Tag Archives: Education

Natural Philosophy: Falsifiability and Pseudo-science 

Once again, this subject choice is brought to you courtesy of Coursera, this time spurred on by an assignment in the course I’m currently undertaking on Philosophy and The Sciences, given in conjunction with the University of Edinburgh and EIDYN: The Edinburgh Centre for Epistemology, Mind and Normativity. Perhaps one of the key contributions which modern philosophy and philosophical thinking (I use this distinction, as our current understanding of physical sciences can be understood as having evolved from “natural philosophy” in the first place) can make to the physical sciences is a better and more rigorous understanding of the underpinnings of scientific paradigms by way of falsifiability, and the use of such criteria to better differentiate “real” science from pseudo-science. Many consider this differentiation a key factor in the difficulties facing science education, particularly in the US, regarding the inability of students, as well as the population at large, to differentiate between popular pseudo-scientific ideas and accepted scientific theories.[1] Continue reading Natural Philosophy: Falsifiability and Pseudo-science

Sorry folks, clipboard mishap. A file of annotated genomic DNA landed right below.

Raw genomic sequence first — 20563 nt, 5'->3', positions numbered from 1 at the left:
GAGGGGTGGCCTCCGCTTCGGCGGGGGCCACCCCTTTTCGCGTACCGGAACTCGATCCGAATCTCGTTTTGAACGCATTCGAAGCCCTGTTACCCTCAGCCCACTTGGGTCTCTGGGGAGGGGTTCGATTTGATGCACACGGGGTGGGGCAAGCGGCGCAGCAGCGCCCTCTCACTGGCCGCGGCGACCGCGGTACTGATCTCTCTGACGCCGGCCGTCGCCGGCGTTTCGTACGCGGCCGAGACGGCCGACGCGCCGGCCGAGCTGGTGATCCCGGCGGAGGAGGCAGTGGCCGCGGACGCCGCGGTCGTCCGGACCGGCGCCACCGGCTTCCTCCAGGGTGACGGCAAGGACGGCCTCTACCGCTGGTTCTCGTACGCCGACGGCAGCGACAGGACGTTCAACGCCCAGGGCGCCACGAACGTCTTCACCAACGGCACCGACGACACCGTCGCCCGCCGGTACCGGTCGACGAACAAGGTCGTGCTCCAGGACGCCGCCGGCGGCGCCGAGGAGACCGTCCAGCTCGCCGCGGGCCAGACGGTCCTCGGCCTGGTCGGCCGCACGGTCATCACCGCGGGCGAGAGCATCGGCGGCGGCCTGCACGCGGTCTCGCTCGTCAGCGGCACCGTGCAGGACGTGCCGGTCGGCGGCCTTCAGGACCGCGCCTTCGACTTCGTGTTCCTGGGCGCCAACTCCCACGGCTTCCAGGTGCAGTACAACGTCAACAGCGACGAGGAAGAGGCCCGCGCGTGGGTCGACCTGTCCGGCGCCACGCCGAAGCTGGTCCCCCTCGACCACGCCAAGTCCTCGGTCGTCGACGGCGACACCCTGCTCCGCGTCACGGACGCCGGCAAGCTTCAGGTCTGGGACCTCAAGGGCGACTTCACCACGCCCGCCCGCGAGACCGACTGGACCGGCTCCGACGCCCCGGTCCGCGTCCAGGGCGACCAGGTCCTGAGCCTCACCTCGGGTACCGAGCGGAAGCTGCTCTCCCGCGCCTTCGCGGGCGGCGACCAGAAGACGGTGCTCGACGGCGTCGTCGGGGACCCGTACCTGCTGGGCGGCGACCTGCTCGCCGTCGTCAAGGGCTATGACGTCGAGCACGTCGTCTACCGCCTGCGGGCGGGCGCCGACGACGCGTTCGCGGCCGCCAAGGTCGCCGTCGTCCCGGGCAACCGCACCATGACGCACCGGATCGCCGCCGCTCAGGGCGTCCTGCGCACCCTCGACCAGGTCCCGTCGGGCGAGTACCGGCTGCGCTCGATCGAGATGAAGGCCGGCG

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Coursera is Wonderful! But Don’t Just Take My Word For It

Any of you who have the misfortune of reading my blog regularly (i.e. more than once) might have noticed a bit of a trend, in that I tend to rather effusively extol the virtues of Coursera.org and the courses I have taken with them. Well, it seems I am not alone, as the site recently won both the official award and the people’s choice award in the Education category in the 2014 Webby Awards. Continue reading Coursera is Wonderful! But Don’t Just Take My Word For It